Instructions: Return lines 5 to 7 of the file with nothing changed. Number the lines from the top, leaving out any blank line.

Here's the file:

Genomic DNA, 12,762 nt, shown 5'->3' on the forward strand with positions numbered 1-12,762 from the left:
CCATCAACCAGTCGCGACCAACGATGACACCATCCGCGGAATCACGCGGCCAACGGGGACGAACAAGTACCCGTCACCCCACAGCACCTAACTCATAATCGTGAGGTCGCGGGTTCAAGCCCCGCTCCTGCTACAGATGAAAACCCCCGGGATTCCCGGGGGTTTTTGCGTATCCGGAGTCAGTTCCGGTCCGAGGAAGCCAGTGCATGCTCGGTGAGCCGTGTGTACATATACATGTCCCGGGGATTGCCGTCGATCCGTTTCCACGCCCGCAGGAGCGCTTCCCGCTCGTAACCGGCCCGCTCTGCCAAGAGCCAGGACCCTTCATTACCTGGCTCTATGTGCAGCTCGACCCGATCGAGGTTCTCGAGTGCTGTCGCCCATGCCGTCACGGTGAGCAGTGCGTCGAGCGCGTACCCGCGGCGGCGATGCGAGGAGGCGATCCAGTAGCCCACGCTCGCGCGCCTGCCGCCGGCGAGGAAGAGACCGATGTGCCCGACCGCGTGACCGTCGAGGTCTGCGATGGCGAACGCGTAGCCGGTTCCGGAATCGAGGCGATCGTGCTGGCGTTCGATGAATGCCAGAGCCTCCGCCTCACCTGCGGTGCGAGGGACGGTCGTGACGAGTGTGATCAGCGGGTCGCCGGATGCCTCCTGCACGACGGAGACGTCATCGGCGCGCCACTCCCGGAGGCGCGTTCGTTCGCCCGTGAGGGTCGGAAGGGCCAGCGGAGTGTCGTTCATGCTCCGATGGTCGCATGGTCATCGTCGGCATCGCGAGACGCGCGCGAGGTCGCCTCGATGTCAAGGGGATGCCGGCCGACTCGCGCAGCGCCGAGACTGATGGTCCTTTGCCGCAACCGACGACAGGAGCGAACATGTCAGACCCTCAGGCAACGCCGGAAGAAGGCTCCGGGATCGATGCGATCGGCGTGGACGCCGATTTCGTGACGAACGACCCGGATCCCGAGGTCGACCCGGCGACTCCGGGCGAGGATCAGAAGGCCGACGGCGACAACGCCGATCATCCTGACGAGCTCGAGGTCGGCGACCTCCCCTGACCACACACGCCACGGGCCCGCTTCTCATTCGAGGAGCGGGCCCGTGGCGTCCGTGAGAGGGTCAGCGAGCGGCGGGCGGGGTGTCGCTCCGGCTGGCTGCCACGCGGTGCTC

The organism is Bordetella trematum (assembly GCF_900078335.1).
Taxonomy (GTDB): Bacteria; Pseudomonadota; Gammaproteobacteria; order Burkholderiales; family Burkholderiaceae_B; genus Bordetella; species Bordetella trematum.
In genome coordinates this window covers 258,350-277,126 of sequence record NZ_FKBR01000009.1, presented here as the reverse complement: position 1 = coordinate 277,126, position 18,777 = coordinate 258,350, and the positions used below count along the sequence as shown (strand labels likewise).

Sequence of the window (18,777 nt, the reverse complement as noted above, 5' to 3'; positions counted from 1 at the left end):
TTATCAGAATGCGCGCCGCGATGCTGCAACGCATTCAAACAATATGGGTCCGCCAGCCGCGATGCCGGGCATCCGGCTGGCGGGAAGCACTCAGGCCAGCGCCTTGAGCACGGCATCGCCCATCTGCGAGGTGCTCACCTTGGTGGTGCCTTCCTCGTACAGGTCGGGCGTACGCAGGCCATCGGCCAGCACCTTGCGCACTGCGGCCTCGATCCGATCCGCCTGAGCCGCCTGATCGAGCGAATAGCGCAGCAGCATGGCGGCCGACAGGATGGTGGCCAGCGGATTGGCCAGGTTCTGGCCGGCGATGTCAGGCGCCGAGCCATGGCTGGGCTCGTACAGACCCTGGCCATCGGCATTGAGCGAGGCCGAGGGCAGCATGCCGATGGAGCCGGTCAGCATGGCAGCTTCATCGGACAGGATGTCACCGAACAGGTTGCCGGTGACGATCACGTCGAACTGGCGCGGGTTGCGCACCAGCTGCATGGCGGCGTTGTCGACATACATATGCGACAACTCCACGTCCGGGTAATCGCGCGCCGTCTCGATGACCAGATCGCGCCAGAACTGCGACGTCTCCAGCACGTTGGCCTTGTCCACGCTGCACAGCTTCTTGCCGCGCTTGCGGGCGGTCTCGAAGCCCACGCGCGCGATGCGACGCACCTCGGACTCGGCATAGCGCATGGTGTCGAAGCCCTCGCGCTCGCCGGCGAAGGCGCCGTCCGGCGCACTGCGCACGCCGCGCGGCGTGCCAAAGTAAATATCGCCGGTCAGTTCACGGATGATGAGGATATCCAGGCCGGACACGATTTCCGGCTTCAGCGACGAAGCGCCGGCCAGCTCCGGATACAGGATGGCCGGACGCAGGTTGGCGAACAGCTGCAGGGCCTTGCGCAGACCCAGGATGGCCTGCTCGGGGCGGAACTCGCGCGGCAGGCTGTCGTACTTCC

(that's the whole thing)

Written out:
In genome coordinates this window covers 258,350-277,126 of sequence record NZ_FKBR01000009.1, presented here as the reverse complement: position 1 = coordinate 277,126, position 18,777 = coordinate 258,350, and the positions used below count along the sequence as shown (strand labels likewise).

Sequence of the window (18,777 nt, the reverse complement as noted above, 5' to 3'; positions counted from 1 at the left end):
TTATCAGAATGCGCGCCGCGATGCTGCAACGCATTCAAACAATATGGGTCCGCCAGCCGCGATGCCGGGCATCCGGCTGGCGGGAAGCACTCAGGCCAGCGCCTTGAGCACGGCATCGCCCATCTGCGAGGTGCTCACCTTGGTGGTGCCTTCCTCGTACAGGTCGGGCGTACGCAGGCCATCGGCCAGCACCTTGCGCACTGCGGCCTCGATCCGATCCGCCTGAGCCGCCTGATCGAGCGAATAGCGCAGCAGCATGGCGGCCGACAGGATGGTGGCCAGCGGATTGGCCAGGTTCTGGCCGGCGATGTCAGGCGCCGAGCCATGGCTGGGCTCGTACAGACCCTGGCCATCGGCATTGAGCGAGGCCGAGGGCAGCATGCCGATGGAGCCGGTCAGCATGGCAGCTTCATCGGACAGGATGTCACCGAACAGGTTGCCGGTGACGATCACGTCGAACTGGCGCGGGTTGCGCACCAGCTGCATGGCGGCGTTGTCGACATACATATGCGACAACTCCACGTCCGGGTAATCGCGCGCCGTCTCGATGACCAGATCGCGCCAGAACTGCGACGTCTCCAGCACGTTGGCCTTGTCCACGCTGCACAGCTTCTTGCCGCGCTTGCGGGCGGTCTCGAAGCCCACGCGCGCGATGCGACGCACCTCGGACTCGGCATAGCGCATGGTGTCGAAGCCCTCGCGCTCGCCGGCGAAGGCGCCGTCCGGCGCACTGCGCACGCCGCGCGGCGTGCCAAAGTAAATATCGCCGGTCAGTTCACGGATGATGAGGATATCCAGGCCGGACACGATTTCCGGCTTCAGCGACGAAGCGCCGGCCAGCTCCGGATACAGGATGGCCGGACGCAGGTTGGCGAACAGCTGCAGGGCCTTGCGCAGACCCAGGATGGCCTGCTCGGGGCGGAACTCGCGCGGCAGGCTGTCGTACTTCC